The Facts Machine

"And I come back to you now, at the turn of the tide"

Friday, April 30, 2004


Kevin Drum nails it on the hawk reaction to recent episodes that have brought the Iraq war-dead into the public's view:
[W]ar supporters need to get a grip. In a popular war, battlefield losses serve to redouble public commitment to the fight, and honoring the dead is viewed as a solemn and patriotic gesture. It's only in unpopular wars that combat deaths cause public support to decline.

Present day conservatives seem to unthinkingly assume that any public acknowledgement of Iraqi war deaths is obviously just an underhanded political gesture designed to undermine support for the war. It never occurs to them either that motives could be genuine or that reaction could be positive, and this hypersensitivity is a tacit admission that this is, fundamentally, a war with very shallow support indeed. If they really believed in the war and in the administration's handling of it, they'd show some backbone and welcome Ted Koppel's gesture tonight. Instead they're acting as if they're ashamed of it.
When I see this,

...I'm moved. In general, supporters of wars -- both good wars and bad ones -- need to understand something about perceptions. By reacting to the recent pictures of flag-draped coffins as if Janet's right boob was on top of them, hawks have moved the goalposts, quite shamefully I might add. This is war, not a video game; there are consequences and they are measured in human lives. Until that is substantially recognized, opinions on a war don't really mean squat.

I'm not an out-and-out pacifist, I'm at best a pragmatic one. But I know enough to know that war is about a lot more than just achieving a strategic objective or forcibly changing a region into a more ideologically palatable version of itself. The decision to go to war means that you have decided to end, destroy, or seriously harm the lives of thousands of people. When we see a vague number of "wounded" American troops somewhere, that often means lost legs, arms, eyes, and so on*.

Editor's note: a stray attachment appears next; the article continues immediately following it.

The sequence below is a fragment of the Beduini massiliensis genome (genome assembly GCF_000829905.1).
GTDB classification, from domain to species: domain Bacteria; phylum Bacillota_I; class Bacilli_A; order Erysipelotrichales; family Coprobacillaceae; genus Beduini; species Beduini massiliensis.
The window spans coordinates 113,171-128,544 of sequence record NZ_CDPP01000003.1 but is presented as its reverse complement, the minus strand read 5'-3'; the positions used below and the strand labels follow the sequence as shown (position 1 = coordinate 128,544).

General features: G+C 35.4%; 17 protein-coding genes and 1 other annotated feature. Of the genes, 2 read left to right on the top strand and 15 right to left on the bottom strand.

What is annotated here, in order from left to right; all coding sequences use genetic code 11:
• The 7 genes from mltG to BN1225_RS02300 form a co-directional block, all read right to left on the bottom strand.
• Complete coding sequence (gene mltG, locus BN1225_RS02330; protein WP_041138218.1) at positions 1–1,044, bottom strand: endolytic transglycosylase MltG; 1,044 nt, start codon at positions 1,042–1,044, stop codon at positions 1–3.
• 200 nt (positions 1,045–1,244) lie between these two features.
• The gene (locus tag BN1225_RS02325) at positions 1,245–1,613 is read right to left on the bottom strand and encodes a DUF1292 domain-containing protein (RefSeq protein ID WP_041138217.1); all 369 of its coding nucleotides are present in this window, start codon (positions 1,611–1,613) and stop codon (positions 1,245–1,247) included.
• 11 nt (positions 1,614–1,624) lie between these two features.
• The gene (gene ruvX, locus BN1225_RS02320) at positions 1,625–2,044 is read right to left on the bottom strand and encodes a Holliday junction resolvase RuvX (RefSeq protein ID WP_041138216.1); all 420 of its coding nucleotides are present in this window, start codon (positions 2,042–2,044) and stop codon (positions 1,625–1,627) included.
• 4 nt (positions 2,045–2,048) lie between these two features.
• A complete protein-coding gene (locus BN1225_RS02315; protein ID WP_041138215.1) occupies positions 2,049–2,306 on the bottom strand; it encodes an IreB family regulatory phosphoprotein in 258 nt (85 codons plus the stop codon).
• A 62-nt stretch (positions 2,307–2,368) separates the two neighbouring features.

I disagree with Kevin on one of the things he says. Despite how moving they are, I don't think that picutres of dead troops on their way home increase support for the war in which they died; perhaps they do briefly, as people rally around the leadership to some extent, but that effect fades pretty quickly. However, in TFM's view, seeing these images, or at least being conscious of them in a more-than-abstract way is necessary to cultivating a full opinion of a war.

These outraged supporters -- the ones whose immediate reflex was to question Ted Koppel's motivations when they heard what ABC was going to do -- are cheating. First, you educate the population on the costs of war, the lives lost, ruined and turned upside-down. We should see flag-draped coffins. Then, and only then, when we have those realities, combined with the case made for war by its supporters, can a population make a meaningful, accurate, emotional-and-intellectual judgment as to the worth of a given war. If supporters of the Iraq war are worried about what presenting the realities of the war might do to public opinion on the war as a whole, then I agree with Kevin that they think there's a house-of-cards situation going on with the views of the American people.

Meanwhile, on the other end of the blogosphere, Mrs. du Toit (and by link-related extension, Instapundit) has found the cause of both our victory in WWII and our loss in Vietnam. Clear vs. unclear objectives? Committment of the US government to send the troops to do the job? Exit strategy vs. no exit strategy? Well, you could guess all of those things, but you'd be wrong. The answer: Life Magazine! Oy vey...

Lastly, this post gives me another chance to plug Chris Hedges' outstanding book War is a Force that Gives Us Meaning, an enthralling book on the harsh realities of war, written by a non-pacifist war correspondent.

(* if you just thought something snarky to yourself about John Kerry's first Purple Heart, keep in mind that he got three of 'em, one of which for shrapnel that is still lodged in his thigh. anyway...)

UPDATE: Jesse makes the obvious point regarding Nightline: "if Fox News had done the exact same thing, would you be decrying it as a left-wing ratings stunt"


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